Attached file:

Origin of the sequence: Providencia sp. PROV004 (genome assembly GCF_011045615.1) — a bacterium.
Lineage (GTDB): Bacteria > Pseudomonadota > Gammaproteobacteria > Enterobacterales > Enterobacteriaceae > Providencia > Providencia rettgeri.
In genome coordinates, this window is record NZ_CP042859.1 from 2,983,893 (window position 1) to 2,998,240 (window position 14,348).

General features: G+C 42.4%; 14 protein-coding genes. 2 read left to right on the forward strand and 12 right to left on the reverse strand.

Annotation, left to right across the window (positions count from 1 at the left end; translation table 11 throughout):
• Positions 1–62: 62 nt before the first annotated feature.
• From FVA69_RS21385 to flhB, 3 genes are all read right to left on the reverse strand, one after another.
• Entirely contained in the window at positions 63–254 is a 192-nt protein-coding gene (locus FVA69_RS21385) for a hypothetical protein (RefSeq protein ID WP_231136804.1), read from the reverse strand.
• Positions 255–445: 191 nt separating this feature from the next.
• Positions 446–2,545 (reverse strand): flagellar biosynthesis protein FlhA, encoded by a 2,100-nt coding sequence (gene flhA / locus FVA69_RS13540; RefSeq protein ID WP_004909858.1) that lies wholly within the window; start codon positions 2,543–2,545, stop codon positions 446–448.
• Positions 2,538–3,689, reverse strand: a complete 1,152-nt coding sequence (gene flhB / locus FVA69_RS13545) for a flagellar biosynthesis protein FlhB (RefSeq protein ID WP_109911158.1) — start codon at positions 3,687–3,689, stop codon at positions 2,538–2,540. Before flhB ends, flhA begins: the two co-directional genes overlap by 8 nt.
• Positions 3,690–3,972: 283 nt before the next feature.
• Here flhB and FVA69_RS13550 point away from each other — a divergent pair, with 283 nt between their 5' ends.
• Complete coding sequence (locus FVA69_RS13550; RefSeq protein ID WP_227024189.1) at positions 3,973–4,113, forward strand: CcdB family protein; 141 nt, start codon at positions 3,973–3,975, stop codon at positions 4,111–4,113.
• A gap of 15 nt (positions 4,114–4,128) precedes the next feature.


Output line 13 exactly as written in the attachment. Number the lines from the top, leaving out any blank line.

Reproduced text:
• Here flhB and FVA69_RS13550 point away from each other — a divergent pair, with 283 nt between their 5' ends.